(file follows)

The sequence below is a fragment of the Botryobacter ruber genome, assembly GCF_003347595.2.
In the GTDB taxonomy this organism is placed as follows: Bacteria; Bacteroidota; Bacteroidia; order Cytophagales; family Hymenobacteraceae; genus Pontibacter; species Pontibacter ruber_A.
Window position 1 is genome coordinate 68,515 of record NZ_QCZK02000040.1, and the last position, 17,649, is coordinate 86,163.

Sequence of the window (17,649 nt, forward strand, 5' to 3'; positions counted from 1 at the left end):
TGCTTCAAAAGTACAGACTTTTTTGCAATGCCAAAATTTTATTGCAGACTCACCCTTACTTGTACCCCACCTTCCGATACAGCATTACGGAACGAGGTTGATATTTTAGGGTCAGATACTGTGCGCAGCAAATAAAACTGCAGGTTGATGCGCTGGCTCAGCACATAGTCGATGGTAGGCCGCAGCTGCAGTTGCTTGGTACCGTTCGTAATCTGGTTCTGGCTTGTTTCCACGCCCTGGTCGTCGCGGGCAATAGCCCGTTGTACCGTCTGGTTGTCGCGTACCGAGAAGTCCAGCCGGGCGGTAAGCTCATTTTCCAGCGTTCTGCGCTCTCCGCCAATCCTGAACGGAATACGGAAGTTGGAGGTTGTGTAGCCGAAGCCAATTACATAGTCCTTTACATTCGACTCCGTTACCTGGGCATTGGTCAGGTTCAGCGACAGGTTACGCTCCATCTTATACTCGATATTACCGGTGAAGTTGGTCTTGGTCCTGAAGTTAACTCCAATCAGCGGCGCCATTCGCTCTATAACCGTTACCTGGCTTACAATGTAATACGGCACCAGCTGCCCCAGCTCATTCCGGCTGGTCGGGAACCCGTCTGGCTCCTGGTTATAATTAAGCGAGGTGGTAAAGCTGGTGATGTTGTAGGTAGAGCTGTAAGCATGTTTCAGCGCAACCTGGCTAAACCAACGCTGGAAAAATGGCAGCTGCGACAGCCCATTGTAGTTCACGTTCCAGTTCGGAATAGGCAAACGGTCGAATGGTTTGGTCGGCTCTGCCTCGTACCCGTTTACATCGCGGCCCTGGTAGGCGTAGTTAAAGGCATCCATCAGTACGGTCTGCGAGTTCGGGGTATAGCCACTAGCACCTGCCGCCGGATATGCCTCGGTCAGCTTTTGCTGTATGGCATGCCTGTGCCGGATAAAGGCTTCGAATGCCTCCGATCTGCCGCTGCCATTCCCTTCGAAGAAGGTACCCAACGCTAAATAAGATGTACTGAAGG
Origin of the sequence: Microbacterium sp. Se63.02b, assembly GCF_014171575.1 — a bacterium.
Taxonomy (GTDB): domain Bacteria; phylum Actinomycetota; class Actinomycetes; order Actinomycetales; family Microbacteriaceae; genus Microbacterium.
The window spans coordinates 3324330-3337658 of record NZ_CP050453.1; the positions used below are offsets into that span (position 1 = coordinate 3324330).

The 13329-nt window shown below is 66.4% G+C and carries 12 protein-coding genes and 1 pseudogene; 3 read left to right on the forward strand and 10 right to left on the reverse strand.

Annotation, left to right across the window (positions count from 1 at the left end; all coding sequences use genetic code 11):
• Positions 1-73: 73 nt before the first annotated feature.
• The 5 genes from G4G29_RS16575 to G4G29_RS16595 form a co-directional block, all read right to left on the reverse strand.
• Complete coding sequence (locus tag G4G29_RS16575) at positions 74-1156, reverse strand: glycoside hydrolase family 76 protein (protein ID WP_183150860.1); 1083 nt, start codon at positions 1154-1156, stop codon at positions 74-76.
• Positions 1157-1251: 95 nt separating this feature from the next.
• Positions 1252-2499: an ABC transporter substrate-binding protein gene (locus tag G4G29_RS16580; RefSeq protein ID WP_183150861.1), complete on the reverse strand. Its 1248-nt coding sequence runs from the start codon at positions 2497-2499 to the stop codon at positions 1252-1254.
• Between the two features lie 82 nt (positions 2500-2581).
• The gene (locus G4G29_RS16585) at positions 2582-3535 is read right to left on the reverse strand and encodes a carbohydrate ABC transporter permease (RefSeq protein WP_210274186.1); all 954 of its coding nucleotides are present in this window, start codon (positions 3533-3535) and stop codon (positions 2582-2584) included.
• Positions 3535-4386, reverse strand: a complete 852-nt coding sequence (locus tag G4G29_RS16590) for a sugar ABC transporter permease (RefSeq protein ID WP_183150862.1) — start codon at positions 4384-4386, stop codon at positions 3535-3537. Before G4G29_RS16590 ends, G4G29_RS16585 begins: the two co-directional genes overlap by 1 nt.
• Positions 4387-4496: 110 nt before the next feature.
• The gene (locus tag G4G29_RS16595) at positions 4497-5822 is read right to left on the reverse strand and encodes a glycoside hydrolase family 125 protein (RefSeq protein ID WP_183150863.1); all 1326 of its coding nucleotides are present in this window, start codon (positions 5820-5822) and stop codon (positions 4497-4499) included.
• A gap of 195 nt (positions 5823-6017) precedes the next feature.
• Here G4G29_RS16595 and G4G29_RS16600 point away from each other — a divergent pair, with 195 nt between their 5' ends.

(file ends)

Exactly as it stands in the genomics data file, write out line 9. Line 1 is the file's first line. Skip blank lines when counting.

The 13329-nt window shown below is 66.4% G+C and carries 12 protein-coding genes and 1 pseudogene; 3 read left to right on the forward strand and 10 right to left on the reverse strand.